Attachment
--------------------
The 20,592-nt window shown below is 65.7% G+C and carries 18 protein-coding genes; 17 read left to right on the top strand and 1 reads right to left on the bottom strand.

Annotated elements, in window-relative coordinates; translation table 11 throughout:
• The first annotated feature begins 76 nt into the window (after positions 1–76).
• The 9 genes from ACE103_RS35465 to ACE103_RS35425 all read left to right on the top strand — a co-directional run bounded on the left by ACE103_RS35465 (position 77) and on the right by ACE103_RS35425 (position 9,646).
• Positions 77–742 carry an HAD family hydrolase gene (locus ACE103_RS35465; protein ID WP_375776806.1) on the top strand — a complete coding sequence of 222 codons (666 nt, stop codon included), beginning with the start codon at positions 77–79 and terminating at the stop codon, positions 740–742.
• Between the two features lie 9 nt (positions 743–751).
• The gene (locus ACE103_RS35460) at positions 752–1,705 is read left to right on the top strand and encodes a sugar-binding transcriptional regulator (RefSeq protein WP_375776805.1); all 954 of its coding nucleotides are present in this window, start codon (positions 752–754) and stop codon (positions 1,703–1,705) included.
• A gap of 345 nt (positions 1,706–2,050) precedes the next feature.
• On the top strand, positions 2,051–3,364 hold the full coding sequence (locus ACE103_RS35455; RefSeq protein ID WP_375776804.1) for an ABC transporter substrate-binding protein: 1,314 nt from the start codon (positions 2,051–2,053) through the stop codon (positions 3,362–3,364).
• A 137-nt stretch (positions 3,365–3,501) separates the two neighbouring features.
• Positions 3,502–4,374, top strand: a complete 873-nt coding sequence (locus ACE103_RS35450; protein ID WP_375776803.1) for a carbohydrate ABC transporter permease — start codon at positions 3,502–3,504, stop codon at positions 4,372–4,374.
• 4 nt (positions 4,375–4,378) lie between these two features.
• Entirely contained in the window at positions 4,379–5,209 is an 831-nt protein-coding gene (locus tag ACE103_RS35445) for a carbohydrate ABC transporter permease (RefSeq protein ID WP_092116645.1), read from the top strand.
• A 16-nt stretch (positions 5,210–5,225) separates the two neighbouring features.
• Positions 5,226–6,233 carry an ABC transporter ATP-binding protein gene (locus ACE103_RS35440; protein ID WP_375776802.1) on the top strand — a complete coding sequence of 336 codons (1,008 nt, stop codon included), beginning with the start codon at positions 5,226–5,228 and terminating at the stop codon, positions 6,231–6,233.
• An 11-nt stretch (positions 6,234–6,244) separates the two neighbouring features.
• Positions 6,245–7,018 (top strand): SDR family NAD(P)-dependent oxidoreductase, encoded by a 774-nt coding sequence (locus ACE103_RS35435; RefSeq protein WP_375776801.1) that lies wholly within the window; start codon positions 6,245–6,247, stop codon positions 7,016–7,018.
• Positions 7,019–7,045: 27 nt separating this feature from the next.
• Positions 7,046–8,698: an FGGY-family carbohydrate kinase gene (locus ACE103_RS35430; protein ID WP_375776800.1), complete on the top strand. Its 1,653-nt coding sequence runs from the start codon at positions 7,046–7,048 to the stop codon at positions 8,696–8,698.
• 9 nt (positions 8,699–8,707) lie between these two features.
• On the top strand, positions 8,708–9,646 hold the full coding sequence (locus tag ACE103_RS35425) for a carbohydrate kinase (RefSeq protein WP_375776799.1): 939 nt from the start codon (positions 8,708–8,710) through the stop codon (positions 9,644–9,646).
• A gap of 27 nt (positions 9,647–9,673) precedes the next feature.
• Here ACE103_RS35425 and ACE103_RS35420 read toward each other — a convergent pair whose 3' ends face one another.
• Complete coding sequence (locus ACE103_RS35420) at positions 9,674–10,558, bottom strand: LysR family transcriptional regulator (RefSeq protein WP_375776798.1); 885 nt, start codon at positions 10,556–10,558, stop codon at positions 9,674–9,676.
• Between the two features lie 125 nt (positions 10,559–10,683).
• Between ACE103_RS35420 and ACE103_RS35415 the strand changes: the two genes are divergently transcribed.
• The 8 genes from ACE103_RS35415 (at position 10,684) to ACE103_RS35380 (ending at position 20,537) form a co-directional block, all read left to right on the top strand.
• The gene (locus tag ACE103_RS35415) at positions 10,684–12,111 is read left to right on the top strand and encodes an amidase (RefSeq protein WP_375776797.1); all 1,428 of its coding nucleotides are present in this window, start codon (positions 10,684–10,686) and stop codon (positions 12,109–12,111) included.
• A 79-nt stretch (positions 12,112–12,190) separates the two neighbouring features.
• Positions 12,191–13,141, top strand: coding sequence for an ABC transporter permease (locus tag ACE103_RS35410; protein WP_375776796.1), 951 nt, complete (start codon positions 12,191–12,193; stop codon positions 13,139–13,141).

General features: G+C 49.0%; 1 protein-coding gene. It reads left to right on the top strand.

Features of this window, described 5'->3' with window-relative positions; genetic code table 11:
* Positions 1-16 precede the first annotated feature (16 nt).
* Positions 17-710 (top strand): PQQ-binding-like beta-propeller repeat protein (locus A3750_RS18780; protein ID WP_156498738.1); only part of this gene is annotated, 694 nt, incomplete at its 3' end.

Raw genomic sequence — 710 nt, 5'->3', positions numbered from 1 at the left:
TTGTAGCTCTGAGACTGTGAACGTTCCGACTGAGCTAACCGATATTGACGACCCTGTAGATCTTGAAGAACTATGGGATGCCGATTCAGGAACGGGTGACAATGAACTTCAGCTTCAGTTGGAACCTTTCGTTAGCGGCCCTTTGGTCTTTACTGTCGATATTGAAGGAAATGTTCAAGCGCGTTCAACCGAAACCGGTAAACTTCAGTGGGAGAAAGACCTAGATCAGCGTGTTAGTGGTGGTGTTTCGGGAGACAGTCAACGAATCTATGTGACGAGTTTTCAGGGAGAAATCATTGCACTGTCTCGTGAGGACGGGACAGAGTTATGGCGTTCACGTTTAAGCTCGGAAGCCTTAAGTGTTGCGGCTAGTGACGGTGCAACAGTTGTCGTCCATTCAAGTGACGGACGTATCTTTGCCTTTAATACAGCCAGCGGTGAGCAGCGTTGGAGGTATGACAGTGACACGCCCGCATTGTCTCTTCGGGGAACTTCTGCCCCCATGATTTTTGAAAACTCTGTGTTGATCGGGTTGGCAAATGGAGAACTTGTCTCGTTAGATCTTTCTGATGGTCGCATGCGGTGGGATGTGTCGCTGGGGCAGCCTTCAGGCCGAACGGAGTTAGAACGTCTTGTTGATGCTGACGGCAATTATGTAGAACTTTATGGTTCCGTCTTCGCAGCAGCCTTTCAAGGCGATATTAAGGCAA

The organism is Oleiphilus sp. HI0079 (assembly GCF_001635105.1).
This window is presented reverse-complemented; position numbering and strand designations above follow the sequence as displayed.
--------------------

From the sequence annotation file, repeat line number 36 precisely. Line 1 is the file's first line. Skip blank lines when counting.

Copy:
TTGTAGCTCTGAGACTGTGAACGTTCCGACTGAGCTAACCGATATTGACGACCCTGTAGATCTTGAAGAACTATGGGATGCCGATTCAGGAACGGGTGACAATGAACTTCAGCTTCAGTTGGAACCTTTCGTTAGCGGCCCTTTGGTCTTTACTGTCGATATTGAAGGAAATGTTCAAGCGCGTTCAACCGAAACCGGTAAACTTCAGTGGGAGAAAGACCTAGATCAGCGTGTTAGTGGTGGTGTTTCGGGAGACAGTCAACGAATCTATGTGACGAGTTTTCAGGGAGAAATCATTGCACTGTCTCGTGAGGACGGGACAGAGTTATGGCGTTCACGTTTAAGCTCGGAAGCCTTAAGTGTTGCGGCTAGTGACGGTGCAACAGTTGTCGTCCATTCAAGTGACGGACGTATCTTTGCCTTTAATACAGCCAGCGGTGAGCAGCGTTGGAGGTATGACAGTGACACGCCCGCATTGTCTCTTCGGGGAACTTCTGCCCCCATGATTTTTGAAAACTCTGTGTTGATCGGGTTGGCAAATGGAGAACTTGTCTCGTTAGATCTTTCTGATGGTCGCATGCGGTGGGATGTGTCGCTGGGGCAGCCTTCAGGCCGAACGGAGTTAGAACGTCTTGTTGATGCTGACGGCAATTATGTAGAACTTTATGGTTCCGTCTTCGCAGCAGCCTTTCAAGGCGATATTAAGGCAA